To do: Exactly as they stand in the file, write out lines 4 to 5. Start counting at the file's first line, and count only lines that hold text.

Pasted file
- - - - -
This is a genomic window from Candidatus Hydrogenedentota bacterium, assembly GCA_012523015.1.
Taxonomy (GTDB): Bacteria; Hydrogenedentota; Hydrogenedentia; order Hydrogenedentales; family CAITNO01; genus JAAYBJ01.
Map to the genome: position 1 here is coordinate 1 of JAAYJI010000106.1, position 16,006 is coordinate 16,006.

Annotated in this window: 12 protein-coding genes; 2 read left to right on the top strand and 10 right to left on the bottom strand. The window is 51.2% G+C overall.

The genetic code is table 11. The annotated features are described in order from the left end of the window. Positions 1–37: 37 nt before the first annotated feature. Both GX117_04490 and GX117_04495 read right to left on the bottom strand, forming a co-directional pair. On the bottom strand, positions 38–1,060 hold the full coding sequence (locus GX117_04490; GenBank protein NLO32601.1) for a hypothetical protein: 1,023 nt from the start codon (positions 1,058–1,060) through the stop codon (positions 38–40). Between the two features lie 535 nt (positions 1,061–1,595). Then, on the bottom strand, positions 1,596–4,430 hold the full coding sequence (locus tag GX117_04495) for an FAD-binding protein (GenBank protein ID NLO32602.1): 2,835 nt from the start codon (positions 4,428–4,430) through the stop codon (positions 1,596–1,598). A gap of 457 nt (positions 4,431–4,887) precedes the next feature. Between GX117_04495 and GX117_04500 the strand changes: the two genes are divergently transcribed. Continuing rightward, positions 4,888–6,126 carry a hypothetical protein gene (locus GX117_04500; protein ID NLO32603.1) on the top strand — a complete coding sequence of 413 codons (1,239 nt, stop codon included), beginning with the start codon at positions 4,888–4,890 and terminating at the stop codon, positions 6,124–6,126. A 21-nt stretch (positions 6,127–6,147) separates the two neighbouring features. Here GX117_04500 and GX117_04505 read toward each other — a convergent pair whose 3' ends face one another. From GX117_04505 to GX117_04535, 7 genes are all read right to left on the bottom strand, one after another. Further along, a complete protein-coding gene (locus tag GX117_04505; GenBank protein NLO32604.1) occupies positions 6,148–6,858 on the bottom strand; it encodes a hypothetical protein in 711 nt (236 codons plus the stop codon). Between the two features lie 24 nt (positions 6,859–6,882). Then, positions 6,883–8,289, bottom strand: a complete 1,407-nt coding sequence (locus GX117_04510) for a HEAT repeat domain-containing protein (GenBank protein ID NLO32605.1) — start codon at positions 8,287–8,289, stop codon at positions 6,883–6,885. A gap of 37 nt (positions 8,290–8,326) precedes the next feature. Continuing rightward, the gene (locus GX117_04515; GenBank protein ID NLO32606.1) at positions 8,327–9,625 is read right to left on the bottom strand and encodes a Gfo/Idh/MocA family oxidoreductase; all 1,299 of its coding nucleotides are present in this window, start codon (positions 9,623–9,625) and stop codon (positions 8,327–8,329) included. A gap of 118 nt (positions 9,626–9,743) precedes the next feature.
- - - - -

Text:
Annotated in this window: 12 protein-coding genes; 2 read left to right on the top strand and 10 right to left on the bottom strand. The window is 51.2% G+C overall.

The genetic code is table 11. The annotated features are described in order from the left end of the window. Positions 1–37: 37 nt before the first annotated feature. Both GX117_04490 and GX117_04495 read right to left on the bottom strand, forming a co-directional pair. On the bottom strand, positions 38–1,060 hold the full coding sequence (locus GX117_04490; GenBank protein NLO32601.1) for a hypothetical protein: 1,023 nt from the start codon (positions 1,058–1,060) through the stop codon (positions 38–40). Between the two features lie 535 nt (positions 1,061–1,595). Then, on the bottom strand, positions 1,596–4,430 hold the full coding sequence (locus tag GX117_04495) for an FAD-binding protein (GenBank protein ID NLO32602.1): 2,835 nt from the start codon (positions 4,428–4,430) through the stop codon (positions 1,596–1,598). A gap of 457 nt (positions 4,431–4,887) precedes the next feature. Between GX117_04495 and GX117_04500 the strand changes: the two genes are divergently transcribed. Continuing rightward, positions 4,888–6,126 carry a hypothetical protein gene (locus GX117_04500; protein ID NLO32603.1) on the top strand — a complete coding sequence of 413 codons (1,239 nt, stop codon included), beginning with the start codon at positions 4,888–4,890 and terminating at the stop codon, positions 6,124–6,126. A 21-nt stretch (positions 6,127–6,147) separates the two neighbouring features. Here GX117_04500 and GX117_04505 read toward each other — a convergent pair whose 3' ends face one another. From GX117_04505 to GX117_04535, 7 genes are all read right to left on the bottom strand, one after another. Further along, a complete protein-coding gene (locus tag GX117_04505; GenBank protein NLO32604.1) occupies positions 6,148–6,858 on the bottom strand; it encodes a hypothetical protein in 711 nt (236 codons plus the stop codon). Between the two features lie 24 nt (positions 6,859–6,882). Then, positions 6,883–8,289, bottom strand: a complete 1,407-nt coding sequence (locus GX117_04510) for a HEAT repeat domain-containing protein (GenBank protein ID NLO32605.1) — start codon at positions 8,287–8,289, stop codon at positions 6,883–6,885. A gap of 37 nt (positions 8,290–8,326) precedes the next feature. Continuing rightward, the gene (locus GX117_04515; GenBank protein ID NLO32606.1) at positions 8,327–9,625 is read right to left on the bottom strand and encodes a Gfo/Idh/MocA family oxidoreductase; all 1,299 of its coding nucleotides are present in this window, start codon (positions 9,623–9,625) and stop codon (positions 8,327–8,329) included. A gap of 118 nt (positions 9,626–9,743) precedes the next feature.